There is a fable whereby God gives each person the option to rid himself of his most pressing difficulty. Everyone places his or her problems in the center of a circle. In turn, each then inspects the travails and challenges of the others, and chooses what he or she would prefer. As the fable goes, everyone opts for his own problem. Human nature is to always consider oneself less fortunate than others – until presented with reality.
In a book he wrote not too long ago, Michael J. Fox considers himself to be a “lucky man.” When I watched him on a TV interview as he tried to contain uncontrollable tremors and twitches inflicted by Parkinson’s disease, I was astonished – and awed – to hear him describe himself as “fortunate.” He admits he would not have opted for this disease; yet as long as it is his path, he feels it is a gift because he’s able to help others.
Shall we compare? Fox describes Parkinson’s as “a gift;” I complain when I have to say “no” to a second scoop of ice cream. Maybe rethinking my position is in order.
Since I was a young overweight lad, I cannot remember when I did not complain about having to watch what I eat. While other children gorged themselves on potato chips, soft drinks, and chocolate fudge bars, my mother filled me with non-fat milk, fruit, and grilled chicken.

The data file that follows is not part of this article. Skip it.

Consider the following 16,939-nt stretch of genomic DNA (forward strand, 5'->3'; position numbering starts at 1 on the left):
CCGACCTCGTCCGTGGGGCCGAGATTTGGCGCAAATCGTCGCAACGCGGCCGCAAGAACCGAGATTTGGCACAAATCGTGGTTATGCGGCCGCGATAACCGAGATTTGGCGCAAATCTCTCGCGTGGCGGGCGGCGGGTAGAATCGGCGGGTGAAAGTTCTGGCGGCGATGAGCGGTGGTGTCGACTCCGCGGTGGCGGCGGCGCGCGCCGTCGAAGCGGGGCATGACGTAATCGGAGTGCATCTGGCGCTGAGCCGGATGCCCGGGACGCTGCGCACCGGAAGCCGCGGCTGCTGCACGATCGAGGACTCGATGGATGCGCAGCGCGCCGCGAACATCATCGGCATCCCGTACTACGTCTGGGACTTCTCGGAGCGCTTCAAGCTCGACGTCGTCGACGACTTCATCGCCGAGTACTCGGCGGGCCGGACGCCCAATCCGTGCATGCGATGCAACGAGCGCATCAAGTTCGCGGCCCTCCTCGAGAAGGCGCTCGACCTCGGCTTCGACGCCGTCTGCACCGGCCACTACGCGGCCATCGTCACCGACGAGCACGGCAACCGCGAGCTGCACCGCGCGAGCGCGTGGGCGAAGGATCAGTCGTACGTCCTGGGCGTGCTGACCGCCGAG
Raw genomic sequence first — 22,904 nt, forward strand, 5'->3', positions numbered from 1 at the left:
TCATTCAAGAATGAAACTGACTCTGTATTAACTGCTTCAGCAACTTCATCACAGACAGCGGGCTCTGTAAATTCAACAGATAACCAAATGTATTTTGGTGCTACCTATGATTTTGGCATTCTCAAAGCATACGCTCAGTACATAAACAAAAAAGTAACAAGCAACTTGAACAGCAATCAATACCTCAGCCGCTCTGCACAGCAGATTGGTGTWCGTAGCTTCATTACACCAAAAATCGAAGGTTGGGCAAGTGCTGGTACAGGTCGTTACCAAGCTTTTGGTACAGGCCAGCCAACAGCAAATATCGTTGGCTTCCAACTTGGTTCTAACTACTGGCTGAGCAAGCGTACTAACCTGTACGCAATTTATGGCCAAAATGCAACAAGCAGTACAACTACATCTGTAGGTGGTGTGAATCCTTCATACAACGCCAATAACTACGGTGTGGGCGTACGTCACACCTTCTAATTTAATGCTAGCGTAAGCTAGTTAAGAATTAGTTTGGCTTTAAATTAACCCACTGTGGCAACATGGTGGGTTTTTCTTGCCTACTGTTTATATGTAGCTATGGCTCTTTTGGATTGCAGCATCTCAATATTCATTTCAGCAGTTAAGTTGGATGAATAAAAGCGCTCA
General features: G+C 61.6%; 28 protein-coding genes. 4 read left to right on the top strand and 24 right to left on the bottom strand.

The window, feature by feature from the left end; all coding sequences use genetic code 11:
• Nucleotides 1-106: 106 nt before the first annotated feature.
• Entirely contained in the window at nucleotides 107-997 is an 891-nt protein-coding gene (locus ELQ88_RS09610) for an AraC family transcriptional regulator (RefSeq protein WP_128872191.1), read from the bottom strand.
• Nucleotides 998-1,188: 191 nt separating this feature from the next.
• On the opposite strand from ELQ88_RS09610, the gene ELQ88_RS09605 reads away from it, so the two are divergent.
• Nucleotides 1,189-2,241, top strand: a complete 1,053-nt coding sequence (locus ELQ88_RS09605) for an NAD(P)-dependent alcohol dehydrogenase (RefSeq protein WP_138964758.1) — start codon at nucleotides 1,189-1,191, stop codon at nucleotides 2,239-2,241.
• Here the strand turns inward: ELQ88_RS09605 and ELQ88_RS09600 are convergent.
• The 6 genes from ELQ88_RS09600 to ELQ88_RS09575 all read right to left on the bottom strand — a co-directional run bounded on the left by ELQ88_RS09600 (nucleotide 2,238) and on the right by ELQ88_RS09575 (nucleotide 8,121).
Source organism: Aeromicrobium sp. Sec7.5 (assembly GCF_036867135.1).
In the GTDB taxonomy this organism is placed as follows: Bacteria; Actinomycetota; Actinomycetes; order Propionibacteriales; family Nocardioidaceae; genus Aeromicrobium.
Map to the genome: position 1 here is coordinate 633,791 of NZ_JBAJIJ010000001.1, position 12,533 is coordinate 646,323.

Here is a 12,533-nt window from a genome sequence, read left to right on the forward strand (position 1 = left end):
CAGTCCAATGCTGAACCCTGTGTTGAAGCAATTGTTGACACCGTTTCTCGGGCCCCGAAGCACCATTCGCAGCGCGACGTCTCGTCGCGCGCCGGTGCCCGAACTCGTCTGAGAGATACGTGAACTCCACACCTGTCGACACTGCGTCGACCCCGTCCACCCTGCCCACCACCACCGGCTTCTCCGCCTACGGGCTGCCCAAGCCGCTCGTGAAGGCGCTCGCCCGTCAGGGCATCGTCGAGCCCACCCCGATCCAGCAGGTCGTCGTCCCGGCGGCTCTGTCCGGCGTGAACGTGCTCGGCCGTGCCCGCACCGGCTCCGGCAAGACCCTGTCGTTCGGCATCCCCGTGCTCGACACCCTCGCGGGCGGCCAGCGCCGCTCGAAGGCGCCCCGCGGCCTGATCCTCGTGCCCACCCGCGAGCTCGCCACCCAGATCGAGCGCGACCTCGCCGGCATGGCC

As a small boy stomping his feet in the midst of a tantrum, I would rail against the wrongness of the universe. “It’s not fair!” I yelled. “Richard and Nancy are going to get ice cream. I want to go too!”
In those early years, I could not know the pain my mother felt as she was compelled to hold back her son from the experience of his peers so he could learn much-needed healthier habits. Lovingly, she would reply, “You’re right; it’s not fair. But Richard and Nancy don’t have to watch their weight. You need to eat more carefully than they do.”
I grew resentful over time: wounded by the loneliness felt only by the unattractive, angry over diets that promised but never delivered, insulted and beaten down by boorish comments poking fun of my size. Why did God condemn me?
Michael J. Fox – with Parkinson’s – considers his disease a gift. I have an outburst over having to eat low-fat cheese. I’m thinking I just might need to “get over myself.”
I “suffer” from a disease of abundance. While half the planet’s population goes without, I must cut back. I must count calories in a world one person out of two prays not to go to sleep hungry.
If we were to put my problem in the circle, I think I’d take it back.